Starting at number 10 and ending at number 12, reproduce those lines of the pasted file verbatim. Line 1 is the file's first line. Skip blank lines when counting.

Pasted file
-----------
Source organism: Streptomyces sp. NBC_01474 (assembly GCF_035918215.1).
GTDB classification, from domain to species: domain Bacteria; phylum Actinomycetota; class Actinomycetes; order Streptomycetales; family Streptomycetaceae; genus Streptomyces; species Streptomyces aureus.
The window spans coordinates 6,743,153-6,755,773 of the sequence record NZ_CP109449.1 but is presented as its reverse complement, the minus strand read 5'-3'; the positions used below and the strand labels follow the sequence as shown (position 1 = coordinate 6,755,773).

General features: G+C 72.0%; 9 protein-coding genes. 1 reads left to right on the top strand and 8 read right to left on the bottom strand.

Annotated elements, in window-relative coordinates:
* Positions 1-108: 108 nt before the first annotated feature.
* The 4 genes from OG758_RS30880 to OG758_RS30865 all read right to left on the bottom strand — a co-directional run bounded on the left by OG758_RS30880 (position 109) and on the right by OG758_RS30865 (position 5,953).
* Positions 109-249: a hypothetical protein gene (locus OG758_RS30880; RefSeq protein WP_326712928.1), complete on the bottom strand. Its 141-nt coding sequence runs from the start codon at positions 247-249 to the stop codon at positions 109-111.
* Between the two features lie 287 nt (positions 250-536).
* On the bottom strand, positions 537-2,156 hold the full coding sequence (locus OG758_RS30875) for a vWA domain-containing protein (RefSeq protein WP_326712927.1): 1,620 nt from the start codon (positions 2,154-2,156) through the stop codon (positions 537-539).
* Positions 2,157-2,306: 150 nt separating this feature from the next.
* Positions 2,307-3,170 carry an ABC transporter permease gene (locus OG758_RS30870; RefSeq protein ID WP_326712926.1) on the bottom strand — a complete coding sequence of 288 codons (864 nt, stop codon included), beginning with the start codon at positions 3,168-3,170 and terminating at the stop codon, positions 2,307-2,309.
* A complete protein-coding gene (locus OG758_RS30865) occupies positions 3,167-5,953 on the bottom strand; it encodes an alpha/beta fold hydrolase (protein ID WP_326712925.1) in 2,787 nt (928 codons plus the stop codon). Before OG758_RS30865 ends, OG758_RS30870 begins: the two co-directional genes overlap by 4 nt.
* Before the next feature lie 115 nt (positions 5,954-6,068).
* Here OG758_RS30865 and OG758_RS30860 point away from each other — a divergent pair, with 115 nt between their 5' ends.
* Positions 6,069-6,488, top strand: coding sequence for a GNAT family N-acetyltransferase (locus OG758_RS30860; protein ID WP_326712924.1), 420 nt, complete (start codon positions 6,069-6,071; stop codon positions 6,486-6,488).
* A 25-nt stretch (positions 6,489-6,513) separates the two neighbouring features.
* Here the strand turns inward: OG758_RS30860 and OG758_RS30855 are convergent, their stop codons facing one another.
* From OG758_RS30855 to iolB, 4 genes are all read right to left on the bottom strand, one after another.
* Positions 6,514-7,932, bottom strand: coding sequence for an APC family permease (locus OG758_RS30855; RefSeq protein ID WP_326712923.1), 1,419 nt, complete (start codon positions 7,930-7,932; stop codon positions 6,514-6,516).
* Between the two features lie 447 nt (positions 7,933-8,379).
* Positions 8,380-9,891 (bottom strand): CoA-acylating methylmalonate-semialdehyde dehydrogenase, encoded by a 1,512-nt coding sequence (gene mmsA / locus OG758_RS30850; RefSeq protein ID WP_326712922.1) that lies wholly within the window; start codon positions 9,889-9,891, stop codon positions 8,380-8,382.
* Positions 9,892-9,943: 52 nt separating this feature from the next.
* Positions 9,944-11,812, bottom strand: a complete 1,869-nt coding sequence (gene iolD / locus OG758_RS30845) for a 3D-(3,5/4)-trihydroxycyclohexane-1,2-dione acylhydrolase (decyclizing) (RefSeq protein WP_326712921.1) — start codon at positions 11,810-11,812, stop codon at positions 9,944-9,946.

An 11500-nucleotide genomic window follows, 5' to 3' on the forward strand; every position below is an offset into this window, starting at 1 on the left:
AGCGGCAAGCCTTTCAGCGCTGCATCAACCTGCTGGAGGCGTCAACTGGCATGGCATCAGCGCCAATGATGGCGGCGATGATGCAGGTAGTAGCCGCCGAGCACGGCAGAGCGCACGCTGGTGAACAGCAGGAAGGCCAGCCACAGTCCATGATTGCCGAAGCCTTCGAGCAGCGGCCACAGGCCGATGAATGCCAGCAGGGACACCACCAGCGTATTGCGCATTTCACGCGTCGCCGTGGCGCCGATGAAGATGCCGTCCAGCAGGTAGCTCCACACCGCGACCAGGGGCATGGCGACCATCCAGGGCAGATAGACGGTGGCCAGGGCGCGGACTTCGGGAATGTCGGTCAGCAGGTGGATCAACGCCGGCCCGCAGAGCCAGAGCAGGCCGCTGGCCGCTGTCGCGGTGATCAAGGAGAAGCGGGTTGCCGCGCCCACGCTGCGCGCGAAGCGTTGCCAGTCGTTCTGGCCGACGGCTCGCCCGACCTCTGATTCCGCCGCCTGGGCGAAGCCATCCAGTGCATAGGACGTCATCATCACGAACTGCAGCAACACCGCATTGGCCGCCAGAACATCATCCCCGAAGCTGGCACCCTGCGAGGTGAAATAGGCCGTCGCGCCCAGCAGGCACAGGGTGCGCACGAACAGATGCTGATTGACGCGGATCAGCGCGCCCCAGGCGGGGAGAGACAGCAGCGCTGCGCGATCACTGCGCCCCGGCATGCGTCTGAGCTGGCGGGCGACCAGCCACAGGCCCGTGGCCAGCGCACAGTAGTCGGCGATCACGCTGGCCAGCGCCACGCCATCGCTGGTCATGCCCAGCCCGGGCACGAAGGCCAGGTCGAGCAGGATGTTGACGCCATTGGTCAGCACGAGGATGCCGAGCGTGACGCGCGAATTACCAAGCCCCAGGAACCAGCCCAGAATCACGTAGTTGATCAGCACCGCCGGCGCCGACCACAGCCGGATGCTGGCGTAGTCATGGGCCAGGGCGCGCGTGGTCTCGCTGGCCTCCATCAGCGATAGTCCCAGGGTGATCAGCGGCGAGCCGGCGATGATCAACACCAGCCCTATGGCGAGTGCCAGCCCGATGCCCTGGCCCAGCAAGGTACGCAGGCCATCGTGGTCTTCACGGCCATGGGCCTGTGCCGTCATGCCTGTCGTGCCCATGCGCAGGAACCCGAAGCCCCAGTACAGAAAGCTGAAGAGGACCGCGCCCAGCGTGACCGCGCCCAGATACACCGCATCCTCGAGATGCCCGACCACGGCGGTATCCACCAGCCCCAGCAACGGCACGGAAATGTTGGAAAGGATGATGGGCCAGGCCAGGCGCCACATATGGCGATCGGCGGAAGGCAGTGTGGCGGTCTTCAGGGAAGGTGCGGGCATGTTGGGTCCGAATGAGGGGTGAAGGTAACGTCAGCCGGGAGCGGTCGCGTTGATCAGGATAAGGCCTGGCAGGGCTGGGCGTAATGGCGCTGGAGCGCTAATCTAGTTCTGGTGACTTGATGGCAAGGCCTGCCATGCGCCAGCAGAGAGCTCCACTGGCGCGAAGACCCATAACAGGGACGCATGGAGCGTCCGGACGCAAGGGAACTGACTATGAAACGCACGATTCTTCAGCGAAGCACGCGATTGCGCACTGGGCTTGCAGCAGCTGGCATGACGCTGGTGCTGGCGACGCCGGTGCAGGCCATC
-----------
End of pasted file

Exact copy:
* On the bottom strand, positions 537-2,156 hold the full coding sequence (locus OG758_RS30875) for a vWA domain-containing protein (RefSeq protein WP_326712927.1): 1,620 nt from the start codon (positions 2,154-2,156) through the stop codon (positions 537-539).
* Positions 2,157-2,306: 150 nt separating this feature from the next.
* Positions 2,307-3,170 carry an ABC transporter permease gene (locus OG758_RS30870; RefSeq protein ID WP_326712926.1) on the bottom strand — a complete coding sequence of 288 codons (864 nt, stop codon included), beginning with the start codon at positions 3,168-3,170 and terminating at the stop codon, positions 2,307-2,309.